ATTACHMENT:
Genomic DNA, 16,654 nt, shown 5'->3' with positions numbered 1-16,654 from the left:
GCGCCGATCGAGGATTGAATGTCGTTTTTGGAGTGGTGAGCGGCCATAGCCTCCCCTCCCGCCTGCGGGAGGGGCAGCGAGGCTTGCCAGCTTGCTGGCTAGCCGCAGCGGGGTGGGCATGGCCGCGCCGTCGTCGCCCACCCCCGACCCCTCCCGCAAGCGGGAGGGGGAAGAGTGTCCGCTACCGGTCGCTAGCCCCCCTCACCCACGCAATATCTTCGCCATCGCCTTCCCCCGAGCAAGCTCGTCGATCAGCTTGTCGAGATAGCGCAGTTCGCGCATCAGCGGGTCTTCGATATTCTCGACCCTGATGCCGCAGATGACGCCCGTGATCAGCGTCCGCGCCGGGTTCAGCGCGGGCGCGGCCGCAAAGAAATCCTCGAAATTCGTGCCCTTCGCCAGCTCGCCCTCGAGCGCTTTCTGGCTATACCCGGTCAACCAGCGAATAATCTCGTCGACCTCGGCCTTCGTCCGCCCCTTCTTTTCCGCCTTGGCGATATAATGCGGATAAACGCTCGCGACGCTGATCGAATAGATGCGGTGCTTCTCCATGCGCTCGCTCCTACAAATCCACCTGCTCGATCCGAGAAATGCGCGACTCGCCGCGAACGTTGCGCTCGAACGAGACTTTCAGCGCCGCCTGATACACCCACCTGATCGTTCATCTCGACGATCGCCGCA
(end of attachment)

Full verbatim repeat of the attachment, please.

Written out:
Genomic DNA, 16,654 nt, shown 5'->3' with positions numbered 1-16,654 from the left:
GCGCCGATCGAGGATTGAATGTCGTTTTTGGAGTGGTGAGCGGCCATAGCCTCCCCTCCCGCCTGCGGGAGGGGCAGCGAGGCTTGCCAGCTTGCTGGCTAGCCGCAGCGGGGTGGGCATGGCCGCGCCGTCGTCGCCCACCCCCGACCCCTCCCGCAAGCGGGAGGGGGAAGAGTGTCCGCTACCGGTCGCTAGCCCCCCTCACCCACGCAATATCTTCGCCATCGCCTTCCCCCGAGCAAGCTCGTCGATCAGCTTGTCGAGATAGCGCAGTTCGCGCATCAGCGGGTCTTCGATATTCTCGACCCTGATGCCGCAGATGACGCCCGTGATCAGCGTCCGCGCCGGGTTCAGCGCGGGCGCGGCCGCAAAGAAATCCTCGAAATTCGTGCCCTTCGCCAGCTCGCCCTCGAGCGCTTTCTGGCTATACCCGGTCAACCAGCGAATAATCTCGTCGACCTCGGCCTTCGTCCGCCCCTTCTTTTCCGCCTTGGCGATATAATGCGGATAAACGCTCGCGACGCTGATCGAATAGATGCGGTGCTTCTCCATGCGCTCGCTCCTACAAATCCACCTGCTCGATCCGAGAAATGCGCGACTCGCCGCGAACGTTGCGCTCGAACGAGACTTTCAGCGCCGCCTGATACACCCACCTGATCGTTCATCTCGACGATCGCCGCA